It is a well-known fact amongst my friends that Black Friday is my favorite holiday. I get to see my family, enjoy a rich, home cooked meal the day prior, and bask in several days off of school and work. Friday morning, I organize my list, plug into all the best retailers online (so to avoid the mad rush at the malls), and buy gifts for the people closest to me for the holidays. The fun of it is scoping out the best deals, comparing bounties with others, and, on Black Fridays that I’m feeling adventurous, going out to the mall–not to shop, but watch mobs of people rabidly hunt for the season’s best gifts. They always make it worth my while.
Black Friday is the ultimate libertarian holiday. Consumers come out in droves to highlight capitalism at its best: it’s an ebullient festival of trade, mutual exchange, and pursuit of self-interest. It’s a day about comparing products, awesome sales, great producer/consumer relations, and making decisions. Everyone who chooses to celebrate does so in their own way—at the mall, in their home, on their computers alone, and with friends for an hour or for days—leaving each experience unique to the holiday shopper.
There is a certain irony in people who criticize Black Friday. This year, retail employees are protesting that Black Friday is starting too early. Occupy Wall Street protested last year, and is protesting again today in solidarity with Wal-Mart workers. Huffington Post argues that “It’s a sick system that robs middle class Americans of their money,” and MSN Money was quick to point out the “selfishness” of some consumers who buy gifts for themselves.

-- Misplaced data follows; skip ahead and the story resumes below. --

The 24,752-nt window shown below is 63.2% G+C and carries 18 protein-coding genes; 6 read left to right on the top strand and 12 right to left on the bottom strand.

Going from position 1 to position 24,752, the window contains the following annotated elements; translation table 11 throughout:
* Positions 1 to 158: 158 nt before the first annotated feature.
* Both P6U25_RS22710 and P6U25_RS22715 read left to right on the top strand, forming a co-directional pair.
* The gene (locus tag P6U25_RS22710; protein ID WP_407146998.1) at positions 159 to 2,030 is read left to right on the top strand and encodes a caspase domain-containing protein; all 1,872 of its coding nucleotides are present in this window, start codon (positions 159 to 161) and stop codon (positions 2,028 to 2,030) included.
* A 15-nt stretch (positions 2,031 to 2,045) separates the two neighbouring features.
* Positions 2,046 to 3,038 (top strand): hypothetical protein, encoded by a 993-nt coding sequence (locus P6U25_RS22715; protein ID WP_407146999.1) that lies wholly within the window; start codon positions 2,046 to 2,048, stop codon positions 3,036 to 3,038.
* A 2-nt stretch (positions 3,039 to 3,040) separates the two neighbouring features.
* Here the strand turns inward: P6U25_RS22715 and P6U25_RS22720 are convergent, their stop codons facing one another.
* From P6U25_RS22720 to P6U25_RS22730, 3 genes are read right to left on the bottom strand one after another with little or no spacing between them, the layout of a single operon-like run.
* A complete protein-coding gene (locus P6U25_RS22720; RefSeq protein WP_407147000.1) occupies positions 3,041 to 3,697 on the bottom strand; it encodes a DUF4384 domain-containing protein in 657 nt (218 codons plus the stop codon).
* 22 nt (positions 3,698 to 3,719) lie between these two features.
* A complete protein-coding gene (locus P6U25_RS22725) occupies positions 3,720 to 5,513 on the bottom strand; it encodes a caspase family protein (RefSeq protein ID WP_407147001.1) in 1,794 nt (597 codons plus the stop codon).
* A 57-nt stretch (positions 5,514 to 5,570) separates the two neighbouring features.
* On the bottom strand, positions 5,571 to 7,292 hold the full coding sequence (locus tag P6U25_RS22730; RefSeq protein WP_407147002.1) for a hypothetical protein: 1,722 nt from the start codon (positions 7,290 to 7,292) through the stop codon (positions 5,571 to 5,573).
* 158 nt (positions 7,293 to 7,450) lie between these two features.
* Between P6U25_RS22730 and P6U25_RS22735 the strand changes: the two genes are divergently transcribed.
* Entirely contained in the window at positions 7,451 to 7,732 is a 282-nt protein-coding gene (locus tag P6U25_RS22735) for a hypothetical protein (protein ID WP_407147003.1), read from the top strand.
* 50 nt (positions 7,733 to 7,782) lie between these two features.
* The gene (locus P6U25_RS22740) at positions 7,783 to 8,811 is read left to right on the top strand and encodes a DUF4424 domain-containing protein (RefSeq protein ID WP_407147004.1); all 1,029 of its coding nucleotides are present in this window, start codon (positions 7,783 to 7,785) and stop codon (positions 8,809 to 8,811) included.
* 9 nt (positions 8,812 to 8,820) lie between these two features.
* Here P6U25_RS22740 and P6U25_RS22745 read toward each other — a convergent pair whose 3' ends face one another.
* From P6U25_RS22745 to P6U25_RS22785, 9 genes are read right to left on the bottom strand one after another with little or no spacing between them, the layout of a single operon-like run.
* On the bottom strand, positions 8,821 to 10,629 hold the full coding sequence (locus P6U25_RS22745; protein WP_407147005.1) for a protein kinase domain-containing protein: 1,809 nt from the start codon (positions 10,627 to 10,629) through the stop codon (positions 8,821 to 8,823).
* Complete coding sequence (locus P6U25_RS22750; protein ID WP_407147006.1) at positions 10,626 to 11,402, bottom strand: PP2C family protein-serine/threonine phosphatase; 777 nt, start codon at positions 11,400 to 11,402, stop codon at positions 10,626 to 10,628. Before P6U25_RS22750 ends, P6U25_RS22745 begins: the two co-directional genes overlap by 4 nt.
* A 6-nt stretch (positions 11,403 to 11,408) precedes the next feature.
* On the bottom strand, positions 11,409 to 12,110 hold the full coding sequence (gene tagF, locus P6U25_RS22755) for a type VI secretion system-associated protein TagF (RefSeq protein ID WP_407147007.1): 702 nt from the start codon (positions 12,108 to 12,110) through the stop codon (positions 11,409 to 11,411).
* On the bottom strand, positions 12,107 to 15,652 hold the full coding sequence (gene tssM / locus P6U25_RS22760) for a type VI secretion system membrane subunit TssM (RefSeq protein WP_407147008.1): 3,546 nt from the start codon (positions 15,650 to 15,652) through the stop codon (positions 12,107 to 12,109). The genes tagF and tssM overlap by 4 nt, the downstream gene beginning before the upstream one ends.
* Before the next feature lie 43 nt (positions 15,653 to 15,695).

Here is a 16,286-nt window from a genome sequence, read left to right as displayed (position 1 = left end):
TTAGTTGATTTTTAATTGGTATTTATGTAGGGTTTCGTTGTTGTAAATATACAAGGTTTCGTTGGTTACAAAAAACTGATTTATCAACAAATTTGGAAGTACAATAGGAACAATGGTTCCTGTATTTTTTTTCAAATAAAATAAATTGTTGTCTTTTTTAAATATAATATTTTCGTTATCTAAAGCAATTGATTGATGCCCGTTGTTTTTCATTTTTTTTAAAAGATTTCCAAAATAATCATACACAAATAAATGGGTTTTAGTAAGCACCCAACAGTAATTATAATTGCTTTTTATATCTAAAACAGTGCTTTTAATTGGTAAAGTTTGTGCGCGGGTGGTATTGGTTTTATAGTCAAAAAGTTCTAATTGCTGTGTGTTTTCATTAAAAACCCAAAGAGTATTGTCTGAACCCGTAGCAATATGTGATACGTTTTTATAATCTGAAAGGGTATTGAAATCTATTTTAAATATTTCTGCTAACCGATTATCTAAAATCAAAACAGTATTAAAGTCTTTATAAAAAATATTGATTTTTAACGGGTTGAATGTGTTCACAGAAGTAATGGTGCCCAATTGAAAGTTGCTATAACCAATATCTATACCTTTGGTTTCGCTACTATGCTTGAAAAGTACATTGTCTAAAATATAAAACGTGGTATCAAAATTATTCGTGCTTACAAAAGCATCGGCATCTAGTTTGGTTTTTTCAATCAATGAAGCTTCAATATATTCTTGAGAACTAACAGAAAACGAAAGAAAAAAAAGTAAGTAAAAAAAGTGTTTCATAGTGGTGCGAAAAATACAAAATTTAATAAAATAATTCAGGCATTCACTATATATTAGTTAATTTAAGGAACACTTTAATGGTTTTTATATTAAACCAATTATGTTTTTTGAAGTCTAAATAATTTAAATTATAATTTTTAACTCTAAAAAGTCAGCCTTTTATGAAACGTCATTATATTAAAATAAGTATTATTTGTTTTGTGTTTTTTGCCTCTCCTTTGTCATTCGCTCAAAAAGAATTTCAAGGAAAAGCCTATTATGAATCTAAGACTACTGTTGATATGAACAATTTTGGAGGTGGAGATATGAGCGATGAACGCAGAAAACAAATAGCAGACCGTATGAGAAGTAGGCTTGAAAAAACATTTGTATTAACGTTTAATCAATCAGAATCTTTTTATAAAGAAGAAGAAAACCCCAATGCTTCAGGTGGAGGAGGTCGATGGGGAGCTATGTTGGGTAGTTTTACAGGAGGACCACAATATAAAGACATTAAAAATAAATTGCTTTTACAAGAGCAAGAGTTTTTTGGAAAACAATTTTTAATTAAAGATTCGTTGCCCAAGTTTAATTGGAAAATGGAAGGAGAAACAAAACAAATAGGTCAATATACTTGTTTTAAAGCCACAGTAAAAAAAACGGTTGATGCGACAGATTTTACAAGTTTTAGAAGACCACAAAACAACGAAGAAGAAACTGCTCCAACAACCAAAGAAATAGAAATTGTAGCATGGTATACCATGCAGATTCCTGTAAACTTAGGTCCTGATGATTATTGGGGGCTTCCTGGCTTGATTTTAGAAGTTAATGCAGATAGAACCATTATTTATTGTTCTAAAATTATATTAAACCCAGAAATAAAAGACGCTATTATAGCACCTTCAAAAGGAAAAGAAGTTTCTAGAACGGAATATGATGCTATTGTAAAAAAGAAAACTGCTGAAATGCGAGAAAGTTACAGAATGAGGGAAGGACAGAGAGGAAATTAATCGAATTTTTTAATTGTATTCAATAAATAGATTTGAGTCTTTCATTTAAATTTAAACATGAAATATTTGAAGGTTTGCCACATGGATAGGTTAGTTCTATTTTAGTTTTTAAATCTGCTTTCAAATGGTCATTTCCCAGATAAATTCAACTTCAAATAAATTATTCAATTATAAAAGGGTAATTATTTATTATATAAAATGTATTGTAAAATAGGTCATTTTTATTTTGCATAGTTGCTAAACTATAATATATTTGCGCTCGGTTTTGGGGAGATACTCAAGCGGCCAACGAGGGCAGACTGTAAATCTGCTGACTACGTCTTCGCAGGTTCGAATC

The irony is that people are choosing to participate in the “holiday,” mainly not for themselves, but for their friends and family—most purchases are for other people. In other words, Black Friday is largely a selfless holiday. These companies that are providing people with goods are also providing a means to give gifts; Christmas and Chanukah incentivize these shoppers to try to make others’ lives better. Even when people buy things for themselves, they are still benefiting other people and the economy as a whole in that they are helping to pay someone’s salary who wants to go holiday shopping too, and helps that business stay open. Black Friday’s namesake is for pushing companies into the black—or into breaking even for the year. Ultimately, Black Friday benefits America as a whole.
Yes, this governmentally unrecognized holiday keeps America going. It celebrates freedom of choice, barter, capitalism, and the season of giving. Companies aim to make products that serves people’s needs at an agreeable price (thus the awesome sales), and consumers are happy to comply because they have a need for those products. The day serves as a reminder that capitalism makes people’s lives better.